Andrew Allentuck

Friday, October 6, 2000


The Financial Planner for 50+: The Complete Guide
for Every Canadian Over 50

by Andrew Dagys
Prentice Hall Canada, 226 pages

As population ages, the market for books for mature investors grows. This book is a brief introduction to the investment needs of people over 50. A routine and elementary explanation of stocks and mutual funds, RRSPs, systematic withdrawal plans, registered retirement income funds and so on, it is is fine as far as it goes.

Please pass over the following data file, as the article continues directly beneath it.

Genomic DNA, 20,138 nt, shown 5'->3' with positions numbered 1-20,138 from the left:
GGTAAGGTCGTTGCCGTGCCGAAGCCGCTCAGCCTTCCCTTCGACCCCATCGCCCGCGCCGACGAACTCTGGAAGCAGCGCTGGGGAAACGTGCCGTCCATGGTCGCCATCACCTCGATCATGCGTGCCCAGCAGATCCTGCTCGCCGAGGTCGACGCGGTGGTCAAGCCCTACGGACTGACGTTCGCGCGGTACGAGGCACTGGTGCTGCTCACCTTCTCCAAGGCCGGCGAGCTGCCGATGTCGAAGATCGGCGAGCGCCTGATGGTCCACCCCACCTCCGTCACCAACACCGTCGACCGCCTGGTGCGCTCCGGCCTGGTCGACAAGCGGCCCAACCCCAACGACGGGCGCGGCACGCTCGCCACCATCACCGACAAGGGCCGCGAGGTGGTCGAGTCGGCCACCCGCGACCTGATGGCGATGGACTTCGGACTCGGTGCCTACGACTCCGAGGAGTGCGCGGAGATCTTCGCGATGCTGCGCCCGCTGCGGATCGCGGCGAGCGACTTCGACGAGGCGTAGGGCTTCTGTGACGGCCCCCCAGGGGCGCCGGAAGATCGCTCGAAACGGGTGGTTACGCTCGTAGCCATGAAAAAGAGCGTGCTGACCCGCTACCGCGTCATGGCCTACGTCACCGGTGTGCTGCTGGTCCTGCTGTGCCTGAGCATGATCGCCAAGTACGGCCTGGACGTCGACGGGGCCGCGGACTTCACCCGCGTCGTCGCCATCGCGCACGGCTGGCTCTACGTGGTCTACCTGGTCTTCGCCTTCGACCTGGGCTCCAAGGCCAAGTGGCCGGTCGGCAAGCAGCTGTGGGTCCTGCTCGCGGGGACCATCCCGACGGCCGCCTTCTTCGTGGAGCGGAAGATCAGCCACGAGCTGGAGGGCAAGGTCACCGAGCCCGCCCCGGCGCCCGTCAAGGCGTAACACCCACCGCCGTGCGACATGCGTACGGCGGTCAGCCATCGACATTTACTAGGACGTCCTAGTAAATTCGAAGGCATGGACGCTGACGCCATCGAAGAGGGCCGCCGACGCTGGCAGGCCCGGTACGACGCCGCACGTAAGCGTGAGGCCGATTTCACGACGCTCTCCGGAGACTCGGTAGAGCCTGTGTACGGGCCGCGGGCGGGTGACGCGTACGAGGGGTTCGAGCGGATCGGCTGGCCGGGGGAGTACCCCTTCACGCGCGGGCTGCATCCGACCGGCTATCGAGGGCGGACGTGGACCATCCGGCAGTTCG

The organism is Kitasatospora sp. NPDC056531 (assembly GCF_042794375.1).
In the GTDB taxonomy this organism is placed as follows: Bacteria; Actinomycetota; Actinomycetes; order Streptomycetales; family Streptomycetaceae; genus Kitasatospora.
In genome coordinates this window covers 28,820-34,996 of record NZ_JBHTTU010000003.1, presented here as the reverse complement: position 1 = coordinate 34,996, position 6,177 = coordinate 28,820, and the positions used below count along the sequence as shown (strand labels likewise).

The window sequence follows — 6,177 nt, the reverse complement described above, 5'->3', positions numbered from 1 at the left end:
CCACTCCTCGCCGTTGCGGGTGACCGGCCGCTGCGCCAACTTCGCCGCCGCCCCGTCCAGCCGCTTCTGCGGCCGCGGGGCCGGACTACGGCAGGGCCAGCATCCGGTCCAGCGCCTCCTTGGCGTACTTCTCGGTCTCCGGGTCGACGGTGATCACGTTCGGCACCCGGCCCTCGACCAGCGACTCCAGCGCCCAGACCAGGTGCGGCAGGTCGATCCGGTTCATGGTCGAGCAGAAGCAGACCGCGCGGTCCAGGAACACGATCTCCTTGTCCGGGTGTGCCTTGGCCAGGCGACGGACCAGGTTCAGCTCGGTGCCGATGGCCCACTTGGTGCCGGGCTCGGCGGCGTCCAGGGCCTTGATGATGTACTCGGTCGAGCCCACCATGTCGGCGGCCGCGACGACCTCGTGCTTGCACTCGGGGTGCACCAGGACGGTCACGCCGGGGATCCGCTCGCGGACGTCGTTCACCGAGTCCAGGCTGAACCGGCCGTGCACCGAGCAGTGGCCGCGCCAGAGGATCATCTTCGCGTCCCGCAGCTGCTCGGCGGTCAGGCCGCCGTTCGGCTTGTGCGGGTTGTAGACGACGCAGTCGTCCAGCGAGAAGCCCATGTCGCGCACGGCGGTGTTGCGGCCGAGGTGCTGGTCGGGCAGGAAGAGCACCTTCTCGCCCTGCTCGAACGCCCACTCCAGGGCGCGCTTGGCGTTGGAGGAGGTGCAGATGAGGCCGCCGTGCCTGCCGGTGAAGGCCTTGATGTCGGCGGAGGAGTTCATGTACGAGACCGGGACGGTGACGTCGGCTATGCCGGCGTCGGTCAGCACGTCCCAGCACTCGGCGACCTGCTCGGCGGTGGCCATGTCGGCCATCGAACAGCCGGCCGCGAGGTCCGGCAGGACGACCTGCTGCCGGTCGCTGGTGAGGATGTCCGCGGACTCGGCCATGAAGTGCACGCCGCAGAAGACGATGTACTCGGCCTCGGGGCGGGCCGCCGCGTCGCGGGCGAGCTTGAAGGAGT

Trouble is, it does not go far enough. Bonds, which should be of interest to the older investor, get eleven lines. There is no evaluation of the risk and return evaluation of corporate bonds that tend to have higher yields, though with liquidity and event risks, than government bonds. Life insurance gets two pages of cursory advice. There is not a word on the use of universal life insurance to build up tax-advantaged pensions via bank loans against cash value. Most of all, there is no discussion of the tradeoff of beginning to develop a body of financial assets at entry into the labour force and sacrificing consumption spending versus postponing building up financial assets until children have left home and retirement is in view. In the latter case, people have usually become net creditors and have liquidity and ample RRSP space in which to invest. As to posterity, estate planning gets cursory treatment.